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batter about to hit a pitch during a baseball game

Sports Eye Safety: Tips from our Eye Trauma Service

Expert Chats

As the weather warms and the days lengthen, pick-up basketball games, youth sports leagues and outdoor activities are on the way.

When preparing for summer leagues, remember that eye protection is among your most important pieces of athletic gear.

According to a recent study published in JAMA Ophthalmology, about 30,000 people presented annually to the emergency room with sports-related eye injuries from 2010 to 2013, most commonly from basketball, baseball or softball, or shooting an air gun.

…That’s a big number, especially considering that the American Academy of Ophthalmology reports that about 90 percent of serious eye injuries can be prevented by wearing eye protection.

We spoke with Dr. Seanna Grob, Chief Resident and Director of the Eye Trauma Service at Mass. Eye and Ear, for her insight on sports-related eye injuries and prevention.

What are the most common sports-related eye injuries that you see?

We see tons of different sports injuries coming through our Emergency Department. In New England, we commonly see eye trauma from squash and racquetball injuries. However, I have seen injuries from just about every sport, such as basketball and baseball, BB guns and air guns, golf, hockey, surfing, lacrosse, soccer and even running.

Many of the injuries are from sports that involve some type of projectile, either a small ball like in squash or something that shoots out of a gun like a BB or paintball that can fit inside the orbital rim, the bony structure that surrounds the eyeball. Something that can fit inside this area can cause a lot of damage to the eye.

squash racket and ball in men's hand. Racquetball equipment

Which age group has the highest risk of eye injury?

We see injuries in people of all ages, from young children to adults. In the Mass. Eye and Ear Emergency Department, we probably more commonly see eye injuries in people in their teens or early twenties.

What would you recommend athletes do to minimize their risk of eye injury?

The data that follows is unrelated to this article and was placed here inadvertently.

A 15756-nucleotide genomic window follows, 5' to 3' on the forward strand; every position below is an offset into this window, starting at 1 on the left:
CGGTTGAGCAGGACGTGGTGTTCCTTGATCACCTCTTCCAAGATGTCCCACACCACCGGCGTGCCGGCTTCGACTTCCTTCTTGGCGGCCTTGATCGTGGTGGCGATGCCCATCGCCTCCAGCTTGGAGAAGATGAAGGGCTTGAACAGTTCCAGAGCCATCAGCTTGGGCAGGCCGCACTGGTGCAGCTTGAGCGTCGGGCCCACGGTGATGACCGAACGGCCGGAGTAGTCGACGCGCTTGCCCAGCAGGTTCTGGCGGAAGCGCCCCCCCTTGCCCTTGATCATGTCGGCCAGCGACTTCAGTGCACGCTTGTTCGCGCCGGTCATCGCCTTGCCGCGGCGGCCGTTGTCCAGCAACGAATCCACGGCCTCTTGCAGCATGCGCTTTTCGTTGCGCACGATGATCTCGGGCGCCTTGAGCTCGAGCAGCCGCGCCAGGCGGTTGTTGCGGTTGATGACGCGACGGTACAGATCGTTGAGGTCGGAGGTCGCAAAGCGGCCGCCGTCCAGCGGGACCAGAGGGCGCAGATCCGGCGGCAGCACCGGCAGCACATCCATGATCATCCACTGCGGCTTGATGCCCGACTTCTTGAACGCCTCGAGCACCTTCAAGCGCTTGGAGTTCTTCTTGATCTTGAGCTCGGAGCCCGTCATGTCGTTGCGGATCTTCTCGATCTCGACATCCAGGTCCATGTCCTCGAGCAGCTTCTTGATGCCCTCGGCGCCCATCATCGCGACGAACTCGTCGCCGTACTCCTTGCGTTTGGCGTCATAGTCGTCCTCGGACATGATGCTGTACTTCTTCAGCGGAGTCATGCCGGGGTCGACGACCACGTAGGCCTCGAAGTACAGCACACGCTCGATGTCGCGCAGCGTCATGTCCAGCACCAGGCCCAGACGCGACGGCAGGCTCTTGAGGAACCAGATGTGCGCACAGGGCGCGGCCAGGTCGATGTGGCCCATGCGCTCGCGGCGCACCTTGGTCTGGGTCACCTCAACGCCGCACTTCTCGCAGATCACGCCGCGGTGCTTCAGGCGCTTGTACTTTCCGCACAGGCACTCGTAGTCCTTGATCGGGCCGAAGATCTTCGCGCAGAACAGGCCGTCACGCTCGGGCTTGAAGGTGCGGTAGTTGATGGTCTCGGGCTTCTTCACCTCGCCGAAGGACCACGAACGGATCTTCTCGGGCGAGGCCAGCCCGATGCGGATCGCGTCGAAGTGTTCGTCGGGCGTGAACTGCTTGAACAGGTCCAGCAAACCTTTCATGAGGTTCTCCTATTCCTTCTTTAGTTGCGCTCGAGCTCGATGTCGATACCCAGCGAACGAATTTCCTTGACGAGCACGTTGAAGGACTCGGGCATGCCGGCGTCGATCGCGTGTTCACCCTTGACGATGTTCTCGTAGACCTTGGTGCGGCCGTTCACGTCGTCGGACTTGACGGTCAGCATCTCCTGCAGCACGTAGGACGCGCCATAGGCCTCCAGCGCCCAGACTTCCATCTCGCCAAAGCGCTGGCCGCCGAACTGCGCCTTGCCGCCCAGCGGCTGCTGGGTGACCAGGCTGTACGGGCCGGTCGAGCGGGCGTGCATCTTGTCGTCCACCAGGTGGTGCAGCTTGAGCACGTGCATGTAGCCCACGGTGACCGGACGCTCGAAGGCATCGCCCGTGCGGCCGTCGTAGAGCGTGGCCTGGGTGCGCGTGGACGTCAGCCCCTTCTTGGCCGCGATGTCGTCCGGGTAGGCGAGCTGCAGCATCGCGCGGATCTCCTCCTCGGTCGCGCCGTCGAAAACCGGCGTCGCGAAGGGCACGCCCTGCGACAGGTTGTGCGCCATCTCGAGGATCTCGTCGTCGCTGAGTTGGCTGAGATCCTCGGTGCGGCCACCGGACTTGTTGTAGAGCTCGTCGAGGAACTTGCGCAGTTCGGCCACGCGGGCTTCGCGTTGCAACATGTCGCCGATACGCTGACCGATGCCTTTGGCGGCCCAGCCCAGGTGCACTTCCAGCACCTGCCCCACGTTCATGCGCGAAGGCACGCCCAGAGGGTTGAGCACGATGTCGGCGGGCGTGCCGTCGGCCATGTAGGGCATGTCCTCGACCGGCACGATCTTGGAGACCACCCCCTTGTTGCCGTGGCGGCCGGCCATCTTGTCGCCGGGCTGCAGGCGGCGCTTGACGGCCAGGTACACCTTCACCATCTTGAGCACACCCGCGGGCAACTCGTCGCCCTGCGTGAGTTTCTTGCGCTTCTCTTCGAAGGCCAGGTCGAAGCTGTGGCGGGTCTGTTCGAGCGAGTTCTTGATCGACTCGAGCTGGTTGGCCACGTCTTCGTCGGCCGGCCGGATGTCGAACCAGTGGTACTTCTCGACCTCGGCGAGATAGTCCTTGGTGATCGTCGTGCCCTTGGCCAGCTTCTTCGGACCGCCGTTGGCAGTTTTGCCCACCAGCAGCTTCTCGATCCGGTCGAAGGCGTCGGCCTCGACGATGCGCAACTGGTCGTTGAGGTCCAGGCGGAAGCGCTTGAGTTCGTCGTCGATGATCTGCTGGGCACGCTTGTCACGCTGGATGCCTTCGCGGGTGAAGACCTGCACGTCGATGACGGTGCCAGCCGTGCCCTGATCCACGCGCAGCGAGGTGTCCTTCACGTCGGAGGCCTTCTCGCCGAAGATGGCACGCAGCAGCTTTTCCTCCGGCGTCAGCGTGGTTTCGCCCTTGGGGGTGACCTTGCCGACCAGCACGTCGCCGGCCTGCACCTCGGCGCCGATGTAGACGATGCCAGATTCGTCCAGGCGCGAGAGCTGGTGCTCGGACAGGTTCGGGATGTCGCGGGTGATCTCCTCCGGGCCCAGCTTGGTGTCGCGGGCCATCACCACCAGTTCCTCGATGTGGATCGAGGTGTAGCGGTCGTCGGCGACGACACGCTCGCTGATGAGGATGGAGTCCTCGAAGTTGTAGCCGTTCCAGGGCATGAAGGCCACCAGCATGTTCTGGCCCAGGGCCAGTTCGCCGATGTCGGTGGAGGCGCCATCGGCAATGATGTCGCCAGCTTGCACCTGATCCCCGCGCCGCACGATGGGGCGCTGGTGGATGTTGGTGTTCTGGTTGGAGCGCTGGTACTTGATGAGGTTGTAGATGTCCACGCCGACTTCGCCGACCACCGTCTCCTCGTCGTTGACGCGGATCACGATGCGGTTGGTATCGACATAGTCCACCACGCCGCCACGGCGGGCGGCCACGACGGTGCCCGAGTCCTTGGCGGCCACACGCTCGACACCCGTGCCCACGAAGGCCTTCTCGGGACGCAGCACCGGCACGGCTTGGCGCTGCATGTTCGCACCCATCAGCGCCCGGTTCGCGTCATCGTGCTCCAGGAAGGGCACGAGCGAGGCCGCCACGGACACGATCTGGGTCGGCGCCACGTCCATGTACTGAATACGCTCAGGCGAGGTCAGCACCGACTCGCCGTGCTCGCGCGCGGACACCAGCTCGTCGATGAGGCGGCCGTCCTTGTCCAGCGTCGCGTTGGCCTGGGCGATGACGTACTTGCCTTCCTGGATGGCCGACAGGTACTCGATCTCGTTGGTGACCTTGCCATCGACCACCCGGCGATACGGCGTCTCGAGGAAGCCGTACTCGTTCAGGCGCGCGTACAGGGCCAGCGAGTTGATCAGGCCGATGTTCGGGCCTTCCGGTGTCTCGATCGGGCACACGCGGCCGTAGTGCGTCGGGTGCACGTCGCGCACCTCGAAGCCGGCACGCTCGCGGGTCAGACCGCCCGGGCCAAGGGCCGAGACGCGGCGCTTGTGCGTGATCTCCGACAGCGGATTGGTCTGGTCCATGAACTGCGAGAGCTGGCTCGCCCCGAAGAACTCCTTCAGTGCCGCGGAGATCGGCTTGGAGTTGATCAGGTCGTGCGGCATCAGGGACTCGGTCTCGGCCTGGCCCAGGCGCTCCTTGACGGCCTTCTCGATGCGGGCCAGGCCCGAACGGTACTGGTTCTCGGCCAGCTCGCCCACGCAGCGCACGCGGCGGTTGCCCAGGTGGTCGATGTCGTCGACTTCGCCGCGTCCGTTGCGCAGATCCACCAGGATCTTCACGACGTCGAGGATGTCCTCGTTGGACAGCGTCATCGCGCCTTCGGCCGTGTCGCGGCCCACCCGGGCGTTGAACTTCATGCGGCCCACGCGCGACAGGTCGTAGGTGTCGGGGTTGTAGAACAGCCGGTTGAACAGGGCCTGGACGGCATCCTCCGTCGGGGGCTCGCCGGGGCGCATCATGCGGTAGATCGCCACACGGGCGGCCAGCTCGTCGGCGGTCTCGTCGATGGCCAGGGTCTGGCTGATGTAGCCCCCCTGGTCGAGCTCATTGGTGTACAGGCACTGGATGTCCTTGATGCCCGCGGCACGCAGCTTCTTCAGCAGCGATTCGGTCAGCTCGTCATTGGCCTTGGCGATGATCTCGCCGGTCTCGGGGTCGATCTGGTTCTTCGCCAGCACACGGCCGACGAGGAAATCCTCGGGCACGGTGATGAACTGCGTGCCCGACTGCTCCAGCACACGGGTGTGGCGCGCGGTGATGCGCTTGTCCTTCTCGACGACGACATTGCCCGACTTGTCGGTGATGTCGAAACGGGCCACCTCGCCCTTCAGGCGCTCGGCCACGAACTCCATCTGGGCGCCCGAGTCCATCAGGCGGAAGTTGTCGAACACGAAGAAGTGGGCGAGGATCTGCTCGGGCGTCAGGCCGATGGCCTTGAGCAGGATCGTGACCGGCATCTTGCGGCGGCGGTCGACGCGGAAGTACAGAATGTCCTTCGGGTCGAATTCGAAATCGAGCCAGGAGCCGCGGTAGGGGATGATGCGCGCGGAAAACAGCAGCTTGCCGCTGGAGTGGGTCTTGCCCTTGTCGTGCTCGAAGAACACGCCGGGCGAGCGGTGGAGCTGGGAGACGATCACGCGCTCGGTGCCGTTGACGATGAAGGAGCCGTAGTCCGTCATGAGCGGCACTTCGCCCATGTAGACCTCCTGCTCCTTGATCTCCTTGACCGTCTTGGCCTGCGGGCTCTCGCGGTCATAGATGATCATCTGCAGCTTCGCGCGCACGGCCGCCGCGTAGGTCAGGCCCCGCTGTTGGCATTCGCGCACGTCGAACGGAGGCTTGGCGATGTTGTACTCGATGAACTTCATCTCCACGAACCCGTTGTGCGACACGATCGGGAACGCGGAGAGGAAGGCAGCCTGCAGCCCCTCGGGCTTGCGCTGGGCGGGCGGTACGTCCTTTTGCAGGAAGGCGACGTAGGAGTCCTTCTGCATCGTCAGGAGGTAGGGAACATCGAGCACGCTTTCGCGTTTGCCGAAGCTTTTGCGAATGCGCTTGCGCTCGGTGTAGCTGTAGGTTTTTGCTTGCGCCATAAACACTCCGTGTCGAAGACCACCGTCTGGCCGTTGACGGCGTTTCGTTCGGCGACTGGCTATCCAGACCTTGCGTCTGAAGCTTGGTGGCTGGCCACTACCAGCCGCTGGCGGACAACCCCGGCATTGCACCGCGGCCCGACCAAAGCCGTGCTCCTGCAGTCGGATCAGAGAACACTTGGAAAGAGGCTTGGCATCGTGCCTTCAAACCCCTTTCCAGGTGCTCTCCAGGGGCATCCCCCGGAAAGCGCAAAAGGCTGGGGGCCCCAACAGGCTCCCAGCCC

It depends on the sport. Most eye injuries caused by sports are preventable by using the appropriate gear. The gear that athletes should wear should meet the specific requirements for that sport. For example, sports such as hockey or paintball will require full face guards with protective eye shields. Regular eyeglasses are usually not sufficient.

The American Academy of Ophthalmology recommends that protective eyewear be worn when playing any sport that involves some kind of projectile, especially if the person playing the sport has low vision in one eye.

Child playing minor hockey

What should athletes look for in eye protection?

It is important to look at eye protection requirements for specific sports, since the risk of certain injuries varies by sport. Most sport-specific requirements can be found online by searching for the governing bodies of that specific sport. Also, ASTM International publishes a lot of specified requirements for particular sports.

Rec Specs are a great option for sports protective eyewear. A glasses prescription can be put in the lenses as well. Many kids with eye injuries enjoy wearing them; they make them look sporty and cool. Rec Specs are made out of the recommended polycarbonate material, which is shatterproof, strong and lightweight.

You can buy Rec Specs and other forms of eye protection online or at many optical shops. If you need prescription lenses in your sports glasses, you will need to get a prescription from your ophthalmologist or optometrist. Many optical shops carry them or can suggest a place that does. They can also be purchased online through a number of different sporting websites.

If someone receives an eye injury, what should he/she do?

It is very important that the injured person see an ophthalmologist, whether through an eye clinic or an Emergency Department like the one at Mass. Eye and Ear. It’s hard to know the extent of eye injuries just by looking at the eye without the appropriate exam equipment. At the Mass. Eye and Ear Emergency Department, we use an eye microscope and special lenses that can help us evaluate eye injuries.

It is also important that the person doesn’t push or rub the eye. If it’s a severe injury, that can make it worse. Putting a protective shield or something over the eye before the injured person is seen an ophthalmologist can be helpful.

What else should readers keep in mind about sports-related eye injuries?

Often, people who come in with injuries are not in a regulated competition or game. These injuries are more likely to happen during pick-up basketball games or playing in the park, where there isn’t someone monitoring athletes and ensuring they are wearing the appropriate gear. Even when athletes are not playing in official competitions, they should be wearing protective eyewear.

Also, it’s becoming more common to wear protective eyewear. More sports are making protective eyewear mandatory, and I think more regulations are coming.

Teenage friends playing basketball against each other on an outdoor court. Two young men playing a game of basketball.